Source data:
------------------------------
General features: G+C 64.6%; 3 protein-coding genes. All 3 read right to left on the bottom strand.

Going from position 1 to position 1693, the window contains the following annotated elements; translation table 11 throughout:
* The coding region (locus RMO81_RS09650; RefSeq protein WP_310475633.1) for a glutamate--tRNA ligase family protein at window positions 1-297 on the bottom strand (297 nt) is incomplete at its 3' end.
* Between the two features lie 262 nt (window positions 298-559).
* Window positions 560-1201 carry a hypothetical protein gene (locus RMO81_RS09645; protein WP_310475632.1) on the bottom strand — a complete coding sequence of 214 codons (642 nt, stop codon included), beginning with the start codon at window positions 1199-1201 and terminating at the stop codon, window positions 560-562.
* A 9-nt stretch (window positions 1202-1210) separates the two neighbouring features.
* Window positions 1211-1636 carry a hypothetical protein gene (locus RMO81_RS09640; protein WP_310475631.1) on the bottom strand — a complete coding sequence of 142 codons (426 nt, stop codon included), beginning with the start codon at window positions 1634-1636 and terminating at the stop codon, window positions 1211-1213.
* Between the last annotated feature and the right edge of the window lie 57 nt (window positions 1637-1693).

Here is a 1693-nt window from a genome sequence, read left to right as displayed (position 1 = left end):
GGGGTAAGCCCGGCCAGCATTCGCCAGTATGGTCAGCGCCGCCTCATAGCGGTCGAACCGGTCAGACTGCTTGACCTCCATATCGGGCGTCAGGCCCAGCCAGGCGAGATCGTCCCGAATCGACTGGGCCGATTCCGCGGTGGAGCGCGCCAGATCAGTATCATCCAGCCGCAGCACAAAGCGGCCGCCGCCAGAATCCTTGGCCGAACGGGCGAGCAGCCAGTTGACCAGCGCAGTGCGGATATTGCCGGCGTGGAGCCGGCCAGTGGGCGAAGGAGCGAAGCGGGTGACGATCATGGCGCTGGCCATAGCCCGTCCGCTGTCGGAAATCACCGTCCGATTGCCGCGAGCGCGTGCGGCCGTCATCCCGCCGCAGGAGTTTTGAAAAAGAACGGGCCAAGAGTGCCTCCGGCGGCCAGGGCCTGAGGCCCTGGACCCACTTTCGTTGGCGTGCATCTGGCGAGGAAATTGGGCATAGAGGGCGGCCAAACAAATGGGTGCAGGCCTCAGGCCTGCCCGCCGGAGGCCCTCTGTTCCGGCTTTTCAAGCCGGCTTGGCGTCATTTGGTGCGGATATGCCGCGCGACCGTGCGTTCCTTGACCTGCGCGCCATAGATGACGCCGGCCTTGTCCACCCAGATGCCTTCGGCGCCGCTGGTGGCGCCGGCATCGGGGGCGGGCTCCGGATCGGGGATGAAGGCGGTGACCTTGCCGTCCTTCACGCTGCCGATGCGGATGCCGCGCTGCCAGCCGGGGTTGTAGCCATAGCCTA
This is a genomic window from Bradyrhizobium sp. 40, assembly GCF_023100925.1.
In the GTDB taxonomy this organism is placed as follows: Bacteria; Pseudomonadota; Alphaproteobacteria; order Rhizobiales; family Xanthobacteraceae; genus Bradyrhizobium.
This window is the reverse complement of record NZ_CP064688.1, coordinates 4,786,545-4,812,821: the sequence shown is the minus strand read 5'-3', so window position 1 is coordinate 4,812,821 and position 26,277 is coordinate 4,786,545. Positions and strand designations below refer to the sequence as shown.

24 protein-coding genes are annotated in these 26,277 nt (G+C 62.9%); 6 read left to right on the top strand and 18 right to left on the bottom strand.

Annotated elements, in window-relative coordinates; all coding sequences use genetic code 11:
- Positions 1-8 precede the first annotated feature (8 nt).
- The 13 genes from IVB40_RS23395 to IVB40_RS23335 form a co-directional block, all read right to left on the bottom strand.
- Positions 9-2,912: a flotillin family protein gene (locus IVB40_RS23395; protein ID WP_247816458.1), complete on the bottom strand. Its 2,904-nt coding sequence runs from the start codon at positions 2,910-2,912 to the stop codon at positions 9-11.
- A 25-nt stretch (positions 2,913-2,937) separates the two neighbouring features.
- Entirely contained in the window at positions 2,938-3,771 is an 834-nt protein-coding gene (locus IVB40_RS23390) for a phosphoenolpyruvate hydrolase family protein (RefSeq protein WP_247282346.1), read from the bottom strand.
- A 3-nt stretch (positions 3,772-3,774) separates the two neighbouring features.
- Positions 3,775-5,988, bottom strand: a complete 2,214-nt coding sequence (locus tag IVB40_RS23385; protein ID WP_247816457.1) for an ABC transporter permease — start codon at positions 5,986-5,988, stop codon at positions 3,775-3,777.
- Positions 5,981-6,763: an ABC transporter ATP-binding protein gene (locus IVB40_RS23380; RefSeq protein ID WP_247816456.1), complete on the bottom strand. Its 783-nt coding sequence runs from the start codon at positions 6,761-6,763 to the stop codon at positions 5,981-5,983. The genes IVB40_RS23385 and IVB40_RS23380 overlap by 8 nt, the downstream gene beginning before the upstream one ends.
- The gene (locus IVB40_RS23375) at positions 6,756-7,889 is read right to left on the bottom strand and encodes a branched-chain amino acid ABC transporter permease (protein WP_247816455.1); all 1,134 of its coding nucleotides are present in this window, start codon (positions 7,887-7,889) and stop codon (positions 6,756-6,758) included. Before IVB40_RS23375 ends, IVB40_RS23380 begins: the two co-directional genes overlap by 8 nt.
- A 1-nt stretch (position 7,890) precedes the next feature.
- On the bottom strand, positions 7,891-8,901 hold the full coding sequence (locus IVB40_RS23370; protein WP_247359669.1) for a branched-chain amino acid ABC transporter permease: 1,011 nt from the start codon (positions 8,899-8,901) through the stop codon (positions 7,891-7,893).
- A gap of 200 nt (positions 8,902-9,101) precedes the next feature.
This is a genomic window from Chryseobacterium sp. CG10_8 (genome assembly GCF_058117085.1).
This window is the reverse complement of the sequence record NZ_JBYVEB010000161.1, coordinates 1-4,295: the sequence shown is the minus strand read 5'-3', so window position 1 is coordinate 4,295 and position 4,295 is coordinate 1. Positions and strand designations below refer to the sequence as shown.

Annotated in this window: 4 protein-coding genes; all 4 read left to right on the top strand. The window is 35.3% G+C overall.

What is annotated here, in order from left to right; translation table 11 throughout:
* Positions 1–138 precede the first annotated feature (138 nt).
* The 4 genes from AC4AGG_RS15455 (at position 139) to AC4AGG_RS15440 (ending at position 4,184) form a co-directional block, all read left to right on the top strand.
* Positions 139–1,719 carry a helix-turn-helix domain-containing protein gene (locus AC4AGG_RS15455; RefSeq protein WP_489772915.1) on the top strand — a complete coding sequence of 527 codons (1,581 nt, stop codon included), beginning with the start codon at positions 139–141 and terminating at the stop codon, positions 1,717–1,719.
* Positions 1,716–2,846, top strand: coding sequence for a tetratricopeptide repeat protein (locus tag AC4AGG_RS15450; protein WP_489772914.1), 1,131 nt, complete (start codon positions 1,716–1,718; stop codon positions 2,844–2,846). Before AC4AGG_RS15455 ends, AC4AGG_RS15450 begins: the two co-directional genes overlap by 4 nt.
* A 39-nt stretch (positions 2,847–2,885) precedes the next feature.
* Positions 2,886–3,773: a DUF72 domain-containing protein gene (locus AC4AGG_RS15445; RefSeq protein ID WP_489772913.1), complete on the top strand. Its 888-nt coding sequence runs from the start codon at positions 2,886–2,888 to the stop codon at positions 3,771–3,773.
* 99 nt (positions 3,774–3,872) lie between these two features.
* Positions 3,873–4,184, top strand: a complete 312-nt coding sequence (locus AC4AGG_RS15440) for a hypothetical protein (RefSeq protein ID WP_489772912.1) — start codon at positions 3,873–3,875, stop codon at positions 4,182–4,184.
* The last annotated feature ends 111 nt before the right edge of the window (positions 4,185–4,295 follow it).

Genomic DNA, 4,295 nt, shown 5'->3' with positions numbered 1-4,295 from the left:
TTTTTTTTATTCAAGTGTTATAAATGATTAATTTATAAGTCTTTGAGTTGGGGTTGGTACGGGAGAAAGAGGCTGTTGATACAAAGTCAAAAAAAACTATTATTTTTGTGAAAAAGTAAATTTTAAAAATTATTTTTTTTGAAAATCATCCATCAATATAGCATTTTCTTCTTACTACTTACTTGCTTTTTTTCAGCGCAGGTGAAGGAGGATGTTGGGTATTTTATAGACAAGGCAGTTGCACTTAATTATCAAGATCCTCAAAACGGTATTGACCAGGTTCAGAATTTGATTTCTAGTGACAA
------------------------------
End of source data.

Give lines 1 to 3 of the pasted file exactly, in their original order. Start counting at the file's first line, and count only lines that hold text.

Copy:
General features: G+C 64.6%; 3 protein-coding genes. All 3 read right to left on the bottom strand.

Going from position 1 to position 1693, the window contains the following annotated elements; translation table 11 throughout:
* The coding region (locus RMO81_RS09650; RefSeq protein WP_310475633.1) for a glutamate--tRNA ligase family protein at window positions 1-297 on the bottom strand (297 nt) is incomplete at its 3' end.